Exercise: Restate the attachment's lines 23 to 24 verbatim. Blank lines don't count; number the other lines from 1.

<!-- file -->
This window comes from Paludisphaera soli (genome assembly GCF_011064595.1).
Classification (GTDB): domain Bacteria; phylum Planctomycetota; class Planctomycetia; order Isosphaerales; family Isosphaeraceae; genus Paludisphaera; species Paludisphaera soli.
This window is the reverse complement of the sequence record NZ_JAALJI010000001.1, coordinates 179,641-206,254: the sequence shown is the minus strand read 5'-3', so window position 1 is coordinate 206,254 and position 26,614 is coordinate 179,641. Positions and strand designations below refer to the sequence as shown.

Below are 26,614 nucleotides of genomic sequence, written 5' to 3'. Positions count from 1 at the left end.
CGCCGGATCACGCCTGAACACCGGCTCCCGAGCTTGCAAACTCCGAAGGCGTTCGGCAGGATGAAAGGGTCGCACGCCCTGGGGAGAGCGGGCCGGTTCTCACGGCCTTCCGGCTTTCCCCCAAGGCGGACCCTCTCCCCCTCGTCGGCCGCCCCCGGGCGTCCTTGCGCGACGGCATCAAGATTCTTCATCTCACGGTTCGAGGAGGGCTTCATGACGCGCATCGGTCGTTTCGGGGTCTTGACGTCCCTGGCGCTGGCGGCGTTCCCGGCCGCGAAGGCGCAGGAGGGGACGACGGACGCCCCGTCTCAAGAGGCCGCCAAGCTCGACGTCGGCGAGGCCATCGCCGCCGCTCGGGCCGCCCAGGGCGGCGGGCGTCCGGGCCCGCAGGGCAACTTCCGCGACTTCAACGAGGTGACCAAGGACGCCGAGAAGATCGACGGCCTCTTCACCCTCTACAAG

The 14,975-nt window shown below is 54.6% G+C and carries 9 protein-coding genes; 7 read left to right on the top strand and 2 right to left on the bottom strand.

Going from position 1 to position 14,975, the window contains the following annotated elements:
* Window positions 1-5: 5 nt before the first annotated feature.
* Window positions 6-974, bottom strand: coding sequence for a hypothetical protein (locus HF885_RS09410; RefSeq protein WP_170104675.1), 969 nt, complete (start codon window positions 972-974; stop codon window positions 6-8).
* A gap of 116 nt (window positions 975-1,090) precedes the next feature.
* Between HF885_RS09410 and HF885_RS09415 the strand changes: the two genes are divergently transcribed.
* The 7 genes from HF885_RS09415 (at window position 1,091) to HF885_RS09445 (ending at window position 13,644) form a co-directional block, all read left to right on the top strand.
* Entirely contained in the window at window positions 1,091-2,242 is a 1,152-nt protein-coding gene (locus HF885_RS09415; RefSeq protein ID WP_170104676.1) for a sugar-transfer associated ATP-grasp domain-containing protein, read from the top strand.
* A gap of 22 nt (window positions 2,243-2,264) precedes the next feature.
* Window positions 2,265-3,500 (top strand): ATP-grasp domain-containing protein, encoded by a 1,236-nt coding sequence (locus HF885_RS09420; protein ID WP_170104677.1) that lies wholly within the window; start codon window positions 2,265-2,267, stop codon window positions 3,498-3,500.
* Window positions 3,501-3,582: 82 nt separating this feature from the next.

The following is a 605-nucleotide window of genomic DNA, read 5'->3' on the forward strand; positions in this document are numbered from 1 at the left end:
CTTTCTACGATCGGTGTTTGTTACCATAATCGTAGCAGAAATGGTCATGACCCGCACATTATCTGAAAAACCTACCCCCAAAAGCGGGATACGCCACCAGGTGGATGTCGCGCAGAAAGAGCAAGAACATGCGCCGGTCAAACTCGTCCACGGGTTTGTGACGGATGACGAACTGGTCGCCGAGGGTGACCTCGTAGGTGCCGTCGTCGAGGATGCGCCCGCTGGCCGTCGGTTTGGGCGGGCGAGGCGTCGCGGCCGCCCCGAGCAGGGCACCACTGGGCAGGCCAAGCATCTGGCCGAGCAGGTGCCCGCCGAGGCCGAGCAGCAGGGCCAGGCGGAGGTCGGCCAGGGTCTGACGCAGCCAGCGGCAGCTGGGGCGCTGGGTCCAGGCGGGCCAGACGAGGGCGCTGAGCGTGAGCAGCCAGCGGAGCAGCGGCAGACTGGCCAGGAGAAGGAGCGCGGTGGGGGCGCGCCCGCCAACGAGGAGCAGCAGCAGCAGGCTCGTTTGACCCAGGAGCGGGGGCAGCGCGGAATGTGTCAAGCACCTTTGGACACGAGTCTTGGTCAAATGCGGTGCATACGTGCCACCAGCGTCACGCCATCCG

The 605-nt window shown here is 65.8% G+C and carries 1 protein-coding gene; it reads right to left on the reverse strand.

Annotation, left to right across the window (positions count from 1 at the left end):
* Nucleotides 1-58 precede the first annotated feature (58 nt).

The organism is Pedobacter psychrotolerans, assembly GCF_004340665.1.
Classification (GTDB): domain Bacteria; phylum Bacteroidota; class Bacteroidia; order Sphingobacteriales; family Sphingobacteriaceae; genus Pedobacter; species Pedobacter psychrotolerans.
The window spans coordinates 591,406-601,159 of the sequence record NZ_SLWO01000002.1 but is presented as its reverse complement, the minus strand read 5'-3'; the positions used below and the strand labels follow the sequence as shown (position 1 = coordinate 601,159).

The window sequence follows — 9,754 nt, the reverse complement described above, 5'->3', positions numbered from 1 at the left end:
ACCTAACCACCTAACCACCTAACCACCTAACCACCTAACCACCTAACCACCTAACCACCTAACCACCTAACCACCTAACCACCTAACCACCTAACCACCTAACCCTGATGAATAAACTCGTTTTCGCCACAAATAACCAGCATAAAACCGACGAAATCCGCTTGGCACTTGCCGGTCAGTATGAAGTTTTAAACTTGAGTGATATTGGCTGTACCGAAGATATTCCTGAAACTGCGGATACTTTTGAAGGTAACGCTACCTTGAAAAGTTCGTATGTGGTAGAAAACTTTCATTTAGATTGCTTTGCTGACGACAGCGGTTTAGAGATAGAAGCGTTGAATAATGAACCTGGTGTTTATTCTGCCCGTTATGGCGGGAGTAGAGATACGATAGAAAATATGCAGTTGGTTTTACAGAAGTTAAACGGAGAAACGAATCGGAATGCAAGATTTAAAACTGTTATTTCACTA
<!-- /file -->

Classification (GTDB): domain Bacteria; phylum Bacteroidota; class Bacteroidia; order Sphingobacteriales; family Sphingobacteriaceae; genus Pedobacter; species Pedobacter psychrotolerans.
The window spans coordinates 591,406-601,159 of the sequence record NZ_SLWO01000002.1 but is presented as its reverse complement, the minus strand read 5'-3'; the positions used below and the strand labels follow the sequence as shown (position 1 = coordinate 601,159).